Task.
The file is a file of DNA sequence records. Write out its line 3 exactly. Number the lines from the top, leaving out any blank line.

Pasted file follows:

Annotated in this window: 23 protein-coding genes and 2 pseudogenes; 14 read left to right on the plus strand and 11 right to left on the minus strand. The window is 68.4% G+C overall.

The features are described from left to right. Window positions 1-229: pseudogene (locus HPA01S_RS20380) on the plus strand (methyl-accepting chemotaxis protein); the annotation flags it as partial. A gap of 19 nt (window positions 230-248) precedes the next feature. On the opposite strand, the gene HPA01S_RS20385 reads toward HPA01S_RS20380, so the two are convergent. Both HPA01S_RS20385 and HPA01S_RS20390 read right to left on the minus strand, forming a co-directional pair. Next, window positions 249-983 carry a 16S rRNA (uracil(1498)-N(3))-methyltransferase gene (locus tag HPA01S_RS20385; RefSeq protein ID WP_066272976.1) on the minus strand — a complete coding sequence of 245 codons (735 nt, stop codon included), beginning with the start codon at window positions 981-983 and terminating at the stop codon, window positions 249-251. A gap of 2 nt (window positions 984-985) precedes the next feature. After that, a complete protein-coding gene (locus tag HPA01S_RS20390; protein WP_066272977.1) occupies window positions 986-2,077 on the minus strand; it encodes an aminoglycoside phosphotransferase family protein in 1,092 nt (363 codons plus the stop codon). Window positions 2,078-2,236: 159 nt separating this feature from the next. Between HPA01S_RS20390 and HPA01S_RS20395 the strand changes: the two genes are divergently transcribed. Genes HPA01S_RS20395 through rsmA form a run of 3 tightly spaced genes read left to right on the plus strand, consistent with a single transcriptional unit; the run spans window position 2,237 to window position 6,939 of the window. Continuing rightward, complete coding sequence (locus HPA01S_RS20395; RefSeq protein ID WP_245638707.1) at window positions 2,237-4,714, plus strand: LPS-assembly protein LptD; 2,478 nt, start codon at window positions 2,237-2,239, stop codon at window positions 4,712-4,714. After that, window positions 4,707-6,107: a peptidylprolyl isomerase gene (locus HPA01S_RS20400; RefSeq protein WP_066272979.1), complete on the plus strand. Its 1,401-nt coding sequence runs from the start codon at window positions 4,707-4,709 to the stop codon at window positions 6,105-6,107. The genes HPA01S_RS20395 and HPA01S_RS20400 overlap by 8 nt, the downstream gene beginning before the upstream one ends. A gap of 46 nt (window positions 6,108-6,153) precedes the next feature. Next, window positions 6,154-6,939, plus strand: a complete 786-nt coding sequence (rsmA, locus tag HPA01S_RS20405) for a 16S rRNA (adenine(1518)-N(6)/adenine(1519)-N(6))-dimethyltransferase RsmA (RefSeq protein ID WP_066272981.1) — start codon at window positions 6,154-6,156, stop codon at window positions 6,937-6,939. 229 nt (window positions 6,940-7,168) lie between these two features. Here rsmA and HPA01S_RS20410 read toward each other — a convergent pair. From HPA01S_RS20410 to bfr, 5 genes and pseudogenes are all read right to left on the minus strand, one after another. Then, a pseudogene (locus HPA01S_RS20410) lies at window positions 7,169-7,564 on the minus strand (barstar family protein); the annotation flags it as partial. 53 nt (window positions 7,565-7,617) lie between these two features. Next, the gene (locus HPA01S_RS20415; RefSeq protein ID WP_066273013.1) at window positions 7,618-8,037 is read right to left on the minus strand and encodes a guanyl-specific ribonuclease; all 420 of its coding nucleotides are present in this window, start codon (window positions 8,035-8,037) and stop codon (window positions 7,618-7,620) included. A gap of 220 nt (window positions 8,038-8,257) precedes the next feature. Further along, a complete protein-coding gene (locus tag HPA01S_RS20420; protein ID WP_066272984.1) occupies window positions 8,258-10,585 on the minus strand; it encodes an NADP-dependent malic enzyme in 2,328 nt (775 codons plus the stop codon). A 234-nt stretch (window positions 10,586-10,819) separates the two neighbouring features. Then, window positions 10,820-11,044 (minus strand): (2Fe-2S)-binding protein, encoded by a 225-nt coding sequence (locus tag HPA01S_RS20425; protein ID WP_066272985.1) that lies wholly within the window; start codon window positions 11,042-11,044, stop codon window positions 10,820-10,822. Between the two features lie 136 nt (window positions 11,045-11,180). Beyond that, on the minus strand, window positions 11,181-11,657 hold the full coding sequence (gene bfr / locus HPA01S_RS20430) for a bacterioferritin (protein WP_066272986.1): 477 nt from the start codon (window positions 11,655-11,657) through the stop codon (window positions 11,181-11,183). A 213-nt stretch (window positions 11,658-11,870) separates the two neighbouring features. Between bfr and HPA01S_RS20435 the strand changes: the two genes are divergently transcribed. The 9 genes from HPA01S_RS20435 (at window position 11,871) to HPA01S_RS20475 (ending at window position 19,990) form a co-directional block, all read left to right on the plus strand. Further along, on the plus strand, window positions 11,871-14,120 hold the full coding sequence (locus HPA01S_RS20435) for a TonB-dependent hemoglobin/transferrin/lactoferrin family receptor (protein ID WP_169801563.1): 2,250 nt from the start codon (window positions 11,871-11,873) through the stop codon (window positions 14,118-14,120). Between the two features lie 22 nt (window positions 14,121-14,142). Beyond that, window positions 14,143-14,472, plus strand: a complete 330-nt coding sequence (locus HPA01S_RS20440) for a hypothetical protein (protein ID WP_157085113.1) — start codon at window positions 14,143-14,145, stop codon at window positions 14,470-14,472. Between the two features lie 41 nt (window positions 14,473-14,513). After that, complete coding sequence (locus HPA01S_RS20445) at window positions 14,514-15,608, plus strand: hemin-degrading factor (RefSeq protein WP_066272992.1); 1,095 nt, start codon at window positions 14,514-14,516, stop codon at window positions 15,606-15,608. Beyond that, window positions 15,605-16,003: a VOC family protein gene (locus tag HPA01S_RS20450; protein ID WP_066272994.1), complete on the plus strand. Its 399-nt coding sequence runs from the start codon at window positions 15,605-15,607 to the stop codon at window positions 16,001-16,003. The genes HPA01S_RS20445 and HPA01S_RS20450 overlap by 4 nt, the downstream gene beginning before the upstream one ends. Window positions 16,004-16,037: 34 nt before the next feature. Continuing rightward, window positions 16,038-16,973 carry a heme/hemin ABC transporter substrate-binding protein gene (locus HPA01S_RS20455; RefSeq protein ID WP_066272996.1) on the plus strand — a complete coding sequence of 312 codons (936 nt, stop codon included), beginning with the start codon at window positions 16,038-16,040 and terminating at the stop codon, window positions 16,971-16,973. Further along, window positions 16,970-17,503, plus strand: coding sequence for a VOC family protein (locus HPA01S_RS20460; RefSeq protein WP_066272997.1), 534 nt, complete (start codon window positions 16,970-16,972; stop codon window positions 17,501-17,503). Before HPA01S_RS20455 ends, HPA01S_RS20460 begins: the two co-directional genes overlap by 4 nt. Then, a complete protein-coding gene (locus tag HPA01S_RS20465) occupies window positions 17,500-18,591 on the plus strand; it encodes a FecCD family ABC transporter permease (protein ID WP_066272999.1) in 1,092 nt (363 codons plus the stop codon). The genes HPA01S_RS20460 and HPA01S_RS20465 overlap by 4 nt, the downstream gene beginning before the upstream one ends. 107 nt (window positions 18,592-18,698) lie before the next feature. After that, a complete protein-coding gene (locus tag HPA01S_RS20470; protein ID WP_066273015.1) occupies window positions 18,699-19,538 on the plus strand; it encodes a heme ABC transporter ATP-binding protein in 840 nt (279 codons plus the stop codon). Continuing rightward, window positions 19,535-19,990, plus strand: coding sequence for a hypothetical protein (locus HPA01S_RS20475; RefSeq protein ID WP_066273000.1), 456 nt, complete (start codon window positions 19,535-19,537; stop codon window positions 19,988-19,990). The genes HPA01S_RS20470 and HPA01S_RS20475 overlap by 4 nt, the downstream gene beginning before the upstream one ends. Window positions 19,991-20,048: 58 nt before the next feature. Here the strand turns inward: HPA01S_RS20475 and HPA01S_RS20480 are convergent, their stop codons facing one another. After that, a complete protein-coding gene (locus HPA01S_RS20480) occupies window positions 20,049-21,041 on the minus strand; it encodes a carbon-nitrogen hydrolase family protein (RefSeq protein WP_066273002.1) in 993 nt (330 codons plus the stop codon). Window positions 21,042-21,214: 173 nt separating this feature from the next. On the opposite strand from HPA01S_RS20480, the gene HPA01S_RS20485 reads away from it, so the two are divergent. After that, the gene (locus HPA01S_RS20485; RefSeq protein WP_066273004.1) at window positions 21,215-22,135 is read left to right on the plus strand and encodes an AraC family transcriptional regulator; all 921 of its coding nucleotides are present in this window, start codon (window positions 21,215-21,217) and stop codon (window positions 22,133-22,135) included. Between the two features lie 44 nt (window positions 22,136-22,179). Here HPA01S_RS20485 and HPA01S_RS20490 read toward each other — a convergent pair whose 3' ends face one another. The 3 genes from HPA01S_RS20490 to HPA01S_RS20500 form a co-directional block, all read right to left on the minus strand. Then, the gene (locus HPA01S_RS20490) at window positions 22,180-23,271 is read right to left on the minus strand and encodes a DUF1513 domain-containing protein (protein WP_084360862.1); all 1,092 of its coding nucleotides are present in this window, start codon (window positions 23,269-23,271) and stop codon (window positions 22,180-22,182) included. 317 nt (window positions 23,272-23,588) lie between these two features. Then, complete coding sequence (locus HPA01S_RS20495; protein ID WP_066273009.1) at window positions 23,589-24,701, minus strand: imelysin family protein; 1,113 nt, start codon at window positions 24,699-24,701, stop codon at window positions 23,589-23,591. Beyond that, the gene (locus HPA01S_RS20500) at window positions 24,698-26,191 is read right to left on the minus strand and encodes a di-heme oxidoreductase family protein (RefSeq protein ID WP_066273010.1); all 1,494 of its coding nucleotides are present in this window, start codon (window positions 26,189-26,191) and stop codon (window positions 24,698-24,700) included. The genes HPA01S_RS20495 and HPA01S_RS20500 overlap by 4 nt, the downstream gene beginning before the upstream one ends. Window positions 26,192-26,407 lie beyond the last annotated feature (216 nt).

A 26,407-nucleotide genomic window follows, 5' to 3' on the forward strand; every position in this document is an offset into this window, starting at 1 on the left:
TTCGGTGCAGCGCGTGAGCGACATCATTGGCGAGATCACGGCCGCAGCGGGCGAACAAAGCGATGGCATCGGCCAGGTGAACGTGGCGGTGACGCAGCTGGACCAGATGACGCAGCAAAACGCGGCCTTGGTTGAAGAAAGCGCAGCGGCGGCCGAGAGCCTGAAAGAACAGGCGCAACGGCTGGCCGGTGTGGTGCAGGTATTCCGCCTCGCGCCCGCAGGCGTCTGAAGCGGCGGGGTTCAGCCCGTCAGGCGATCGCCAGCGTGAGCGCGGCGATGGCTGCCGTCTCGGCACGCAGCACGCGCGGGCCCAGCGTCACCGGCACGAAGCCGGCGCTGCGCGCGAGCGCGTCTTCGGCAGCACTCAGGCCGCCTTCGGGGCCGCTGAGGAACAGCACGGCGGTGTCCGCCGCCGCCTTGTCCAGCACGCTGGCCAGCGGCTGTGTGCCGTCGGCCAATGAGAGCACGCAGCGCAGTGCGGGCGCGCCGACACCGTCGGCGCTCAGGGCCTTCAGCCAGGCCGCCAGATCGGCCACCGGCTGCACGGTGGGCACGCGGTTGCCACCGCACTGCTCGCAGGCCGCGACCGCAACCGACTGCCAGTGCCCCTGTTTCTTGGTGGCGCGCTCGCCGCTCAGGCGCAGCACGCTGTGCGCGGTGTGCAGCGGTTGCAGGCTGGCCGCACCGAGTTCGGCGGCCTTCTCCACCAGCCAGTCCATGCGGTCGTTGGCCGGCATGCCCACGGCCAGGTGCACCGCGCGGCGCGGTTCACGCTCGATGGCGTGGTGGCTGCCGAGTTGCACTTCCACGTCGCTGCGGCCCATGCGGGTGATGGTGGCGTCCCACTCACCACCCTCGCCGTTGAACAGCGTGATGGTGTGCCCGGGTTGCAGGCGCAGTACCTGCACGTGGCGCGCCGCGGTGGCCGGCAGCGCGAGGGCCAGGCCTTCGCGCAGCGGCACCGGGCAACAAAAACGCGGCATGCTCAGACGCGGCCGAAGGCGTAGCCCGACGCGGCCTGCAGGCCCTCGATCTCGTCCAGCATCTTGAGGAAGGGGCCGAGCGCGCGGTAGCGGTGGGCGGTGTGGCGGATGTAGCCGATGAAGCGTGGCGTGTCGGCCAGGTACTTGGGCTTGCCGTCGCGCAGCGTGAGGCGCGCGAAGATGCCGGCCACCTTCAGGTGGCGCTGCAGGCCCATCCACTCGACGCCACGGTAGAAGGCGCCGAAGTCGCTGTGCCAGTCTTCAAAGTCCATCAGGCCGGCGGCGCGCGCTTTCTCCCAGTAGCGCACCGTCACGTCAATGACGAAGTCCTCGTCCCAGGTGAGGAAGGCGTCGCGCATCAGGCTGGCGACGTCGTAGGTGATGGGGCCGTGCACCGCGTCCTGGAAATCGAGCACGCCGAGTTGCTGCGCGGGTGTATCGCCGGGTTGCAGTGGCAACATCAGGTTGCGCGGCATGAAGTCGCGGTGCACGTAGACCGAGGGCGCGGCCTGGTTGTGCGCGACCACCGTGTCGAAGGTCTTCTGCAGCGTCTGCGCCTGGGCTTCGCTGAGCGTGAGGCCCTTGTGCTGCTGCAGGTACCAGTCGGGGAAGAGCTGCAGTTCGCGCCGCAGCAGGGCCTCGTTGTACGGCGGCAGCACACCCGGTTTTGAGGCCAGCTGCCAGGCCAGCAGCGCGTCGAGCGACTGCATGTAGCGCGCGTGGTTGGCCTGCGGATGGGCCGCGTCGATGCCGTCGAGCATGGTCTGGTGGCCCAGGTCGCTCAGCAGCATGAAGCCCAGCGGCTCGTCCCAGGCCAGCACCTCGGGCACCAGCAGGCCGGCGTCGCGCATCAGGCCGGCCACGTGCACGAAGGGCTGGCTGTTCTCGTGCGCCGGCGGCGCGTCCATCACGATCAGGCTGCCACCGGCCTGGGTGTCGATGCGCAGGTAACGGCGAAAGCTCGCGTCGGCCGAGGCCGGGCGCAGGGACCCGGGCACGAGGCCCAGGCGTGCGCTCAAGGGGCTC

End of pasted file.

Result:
A 26,407-nucleotide genomic window follows, 5' to 3' on the forward strand; every position in this document is an offset into this window, starting at 1 on the left: